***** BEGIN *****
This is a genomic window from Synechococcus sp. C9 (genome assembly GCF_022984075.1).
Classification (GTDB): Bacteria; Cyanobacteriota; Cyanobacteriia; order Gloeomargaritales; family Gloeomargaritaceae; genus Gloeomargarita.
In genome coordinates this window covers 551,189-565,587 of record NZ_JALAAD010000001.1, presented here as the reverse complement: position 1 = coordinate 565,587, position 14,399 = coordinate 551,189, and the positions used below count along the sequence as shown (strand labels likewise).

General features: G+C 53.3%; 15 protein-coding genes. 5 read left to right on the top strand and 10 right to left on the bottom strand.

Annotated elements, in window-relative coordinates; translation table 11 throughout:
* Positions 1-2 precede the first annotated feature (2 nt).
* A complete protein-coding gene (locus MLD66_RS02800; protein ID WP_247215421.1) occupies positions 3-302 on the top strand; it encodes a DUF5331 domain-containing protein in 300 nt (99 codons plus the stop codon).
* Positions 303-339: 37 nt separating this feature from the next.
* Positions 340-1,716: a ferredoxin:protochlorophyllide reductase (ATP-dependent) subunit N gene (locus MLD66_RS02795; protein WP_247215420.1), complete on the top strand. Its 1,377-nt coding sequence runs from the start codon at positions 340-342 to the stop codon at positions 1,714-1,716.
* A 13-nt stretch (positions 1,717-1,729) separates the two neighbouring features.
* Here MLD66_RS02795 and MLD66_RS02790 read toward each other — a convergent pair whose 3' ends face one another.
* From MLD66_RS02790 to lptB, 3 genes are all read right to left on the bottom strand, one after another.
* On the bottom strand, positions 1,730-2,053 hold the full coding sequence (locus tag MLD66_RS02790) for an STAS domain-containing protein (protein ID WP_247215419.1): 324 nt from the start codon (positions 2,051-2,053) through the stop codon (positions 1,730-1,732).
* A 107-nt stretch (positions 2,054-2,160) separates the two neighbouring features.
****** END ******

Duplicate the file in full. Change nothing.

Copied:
This is a genomic window from Synechococcus sp. C9 (genome assembly GCF_022984075.1).
Classification (GTDB): Bacteria; Cyanobacteriota; Cyanobacteriia; order Gloeomargaritales; family Gloeomargaritaceae; genus Gloeomargarita.
In genome coordinates this window covers 551,189-565,587 of record NZ_JALAAD010000001.1, presented here as the reverse complement: position 1 = coordinate 565,587, position 14,399 = coordinate 551,189, and the positions used below count along the sequence as shown (strand labels likewise).

General features: G+C 53.3%; 15 protein-coding genes. 5 read left to right on the top strand and 10 right to left on the bottom strand.

Annotated elements, in window-relative coordinates; translation table 11 throughout:
* Positions 1-2 precede the first annotated feature (2 nt).
* A complete protein-coding gene (locus MLD66_RS02800; protein ID WP_247215421.1) occupies positions 3-302 on the top strand; it encodes a DUF5331 domain-containing protein in 300 nt (99 codons plus the stop codon).
* Positions 303-339: 37 nt separating this feature from the next.
* Positions 340-1,716: a ferredoxin:protochlorophyllide reductase (ATP-dependent) subunit N gene (locus MLD66_RS02795; protein WP_247215420.1), complete on the top strand. Its 1,377-nt coding sequence runs from the start codon at positions 340-342 to the stop codon at positions 1,714-1,716.
* A 13-nt stretch (positions 1,717-1,729) separates the two neighbouring features.
* Here MLD66_RS02795 and MLD66_RS02790 read toward each other — a convergent pair whose 3' ends face one another.
* From MLD66_RS02790 to lptB, 3 genes are all read right to left on the bottom strand, one after another.
* On the bottom strand, positions 1,730-2,053 hold the full coding sequence (locus tag MLD66_RS02790) for an STAS domain-containing protein (protein ID WP_247215419.1): 324 nt from the start codon (positions 2,051-2,053) through the stop codon (positions 1,730-1,732).
* A 107-nt stretch (positions 2,054-2,160) separates the two neighbouring features.